A proper accounting is needed if the nation is to put Mamasapano behind it. This will be tough, both for the government and for the MILF—but the costs of inaction or evasion could be deadly. The viral video is a part of this. All civil wars feature brutal crimes on both sides, and many perpetrators are never brought to justice.
When a crime becomes as public as that execution, though, it carries great destructive power, and it demands a political response. Of course, there are much larger injustices at stake than this single act. But a single act can sometimes change events in ways quite unforeseen at the time.
Many of us remember the iconic photograph of the Saigon police commissioner executing a Vietcong guerilla in the street in the 1968 Tet offensive. That photograph did untold damage to US public support for the South Vietnamese government’s war effort. More recently, Mohamed Bouazizi, the Tunisian street vendor, set himself on fire in 2010—a single act by an unknown man that ignited the Arab Spring. No one should underestimate what the after-images of the Mamasapano killings could do if they are left to fester. Whichever group the murderer belongs to, convincing steps must be taken to punish him.
The third thing to bear in mind is that giving up on the peace process would be horribly expensive, in both human and material terms. The Mindanao conflict has claimed over 120,000 lives in the past 40 years, and has displaced 2 million people; economic losses have been estimated by the World Bank at $10 billion between 1975 and 2002.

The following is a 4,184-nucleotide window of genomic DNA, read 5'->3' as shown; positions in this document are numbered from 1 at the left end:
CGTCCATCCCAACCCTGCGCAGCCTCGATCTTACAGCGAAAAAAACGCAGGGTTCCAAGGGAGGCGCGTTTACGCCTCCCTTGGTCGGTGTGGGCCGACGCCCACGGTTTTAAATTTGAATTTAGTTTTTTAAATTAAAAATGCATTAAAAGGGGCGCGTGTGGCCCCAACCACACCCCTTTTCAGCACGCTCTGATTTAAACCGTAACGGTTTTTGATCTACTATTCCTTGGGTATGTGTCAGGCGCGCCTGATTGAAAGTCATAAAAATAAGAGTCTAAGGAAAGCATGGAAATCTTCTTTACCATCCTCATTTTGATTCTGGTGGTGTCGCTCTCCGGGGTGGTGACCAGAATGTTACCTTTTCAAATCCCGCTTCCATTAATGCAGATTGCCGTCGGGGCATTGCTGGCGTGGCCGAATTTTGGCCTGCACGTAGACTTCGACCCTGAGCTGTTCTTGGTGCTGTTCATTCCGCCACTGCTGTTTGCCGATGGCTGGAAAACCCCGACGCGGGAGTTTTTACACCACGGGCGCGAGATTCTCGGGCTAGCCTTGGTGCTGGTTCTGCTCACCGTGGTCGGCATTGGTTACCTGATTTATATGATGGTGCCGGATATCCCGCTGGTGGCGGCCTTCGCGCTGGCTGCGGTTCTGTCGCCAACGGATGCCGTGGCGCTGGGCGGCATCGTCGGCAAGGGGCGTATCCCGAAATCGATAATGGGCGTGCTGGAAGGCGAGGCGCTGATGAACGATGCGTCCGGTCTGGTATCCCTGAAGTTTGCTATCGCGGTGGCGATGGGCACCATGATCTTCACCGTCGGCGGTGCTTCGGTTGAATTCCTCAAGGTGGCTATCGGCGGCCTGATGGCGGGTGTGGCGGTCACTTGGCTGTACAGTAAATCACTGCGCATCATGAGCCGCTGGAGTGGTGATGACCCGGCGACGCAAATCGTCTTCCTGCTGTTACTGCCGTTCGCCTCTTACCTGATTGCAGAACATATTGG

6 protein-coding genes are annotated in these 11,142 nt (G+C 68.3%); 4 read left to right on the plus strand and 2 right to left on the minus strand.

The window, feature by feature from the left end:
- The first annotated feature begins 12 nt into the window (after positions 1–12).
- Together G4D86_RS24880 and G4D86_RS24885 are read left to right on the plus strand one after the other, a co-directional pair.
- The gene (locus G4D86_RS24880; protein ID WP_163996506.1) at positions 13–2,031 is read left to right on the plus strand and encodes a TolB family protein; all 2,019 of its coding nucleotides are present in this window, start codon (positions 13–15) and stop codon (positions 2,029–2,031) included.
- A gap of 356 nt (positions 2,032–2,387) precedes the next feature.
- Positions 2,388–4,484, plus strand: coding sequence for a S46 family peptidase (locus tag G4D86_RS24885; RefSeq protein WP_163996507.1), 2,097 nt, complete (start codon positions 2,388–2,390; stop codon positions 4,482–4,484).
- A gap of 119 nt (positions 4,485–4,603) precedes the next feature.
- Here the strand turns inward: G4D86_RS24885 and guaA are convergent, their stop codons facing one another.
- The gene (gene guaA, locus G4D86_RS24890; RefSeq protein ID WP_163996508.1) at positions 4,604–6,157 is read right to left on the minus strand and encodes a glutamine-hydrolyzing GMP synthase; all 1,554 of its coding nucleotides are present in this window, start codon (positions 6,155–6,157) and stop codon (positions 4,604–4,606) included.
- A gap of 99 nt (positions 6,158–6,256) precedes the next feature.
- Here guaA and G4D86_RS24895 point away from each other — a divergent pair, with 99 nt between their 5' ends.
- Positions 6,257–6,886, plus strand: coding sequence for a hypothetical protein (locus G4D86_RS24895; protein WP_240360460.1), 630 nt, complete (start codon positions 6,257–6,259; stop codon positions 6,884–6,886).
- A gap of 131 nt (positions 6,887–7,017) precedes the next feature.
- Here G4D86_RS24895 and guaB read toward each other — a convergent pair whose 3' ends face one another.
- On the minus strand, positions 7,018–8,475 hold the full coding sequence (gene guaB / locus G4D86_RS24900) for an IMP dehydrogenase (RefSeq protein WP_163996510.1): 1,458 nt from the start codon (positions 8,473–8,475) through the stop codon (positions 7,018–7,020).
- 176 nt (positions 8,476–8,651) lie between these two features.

War may enrich a few individuals, but it bankrupts nations. The World Bank’s 2011 World Development Report on global conflict shows that civil wars, on average, cost countries 30 years of GDP growth. It takes about 15 years to get back to prewar GDP growth rates, and 20 years for trade to recover.
Dramatic numbers like these have led me to see the postcolonial world as a tale of two kinds of state: those that have set war aside and have, by and large, prospered, and those that persist with war and remain poor. (Another powerful statistic: Countries experiencing major violence throughout 1980s and 1990s entered the new century with 20 percent more of their citizens poor than those that remained at peace.) Violence in Mindanao affects everyone in the Philippines—not just those who have suffered directly. Everyone’s prospects are compromised by a long, dirty war that compromises the country’s economic reputation.
Which brings me back to the Bangsamoro Basic Law. The proposed law might not be perfect, and it probably won’t fully satisfy everyone. But that is no reason to throw it under the bus in the wake of Mamasapano. Confidence in the peace process does have to be restored, but the law then needs to be passed. After years of effort, this is the Philippines’ best chance of achieving peace—of joining the prosperous club of nations that fight their battles in court, not in cornfields.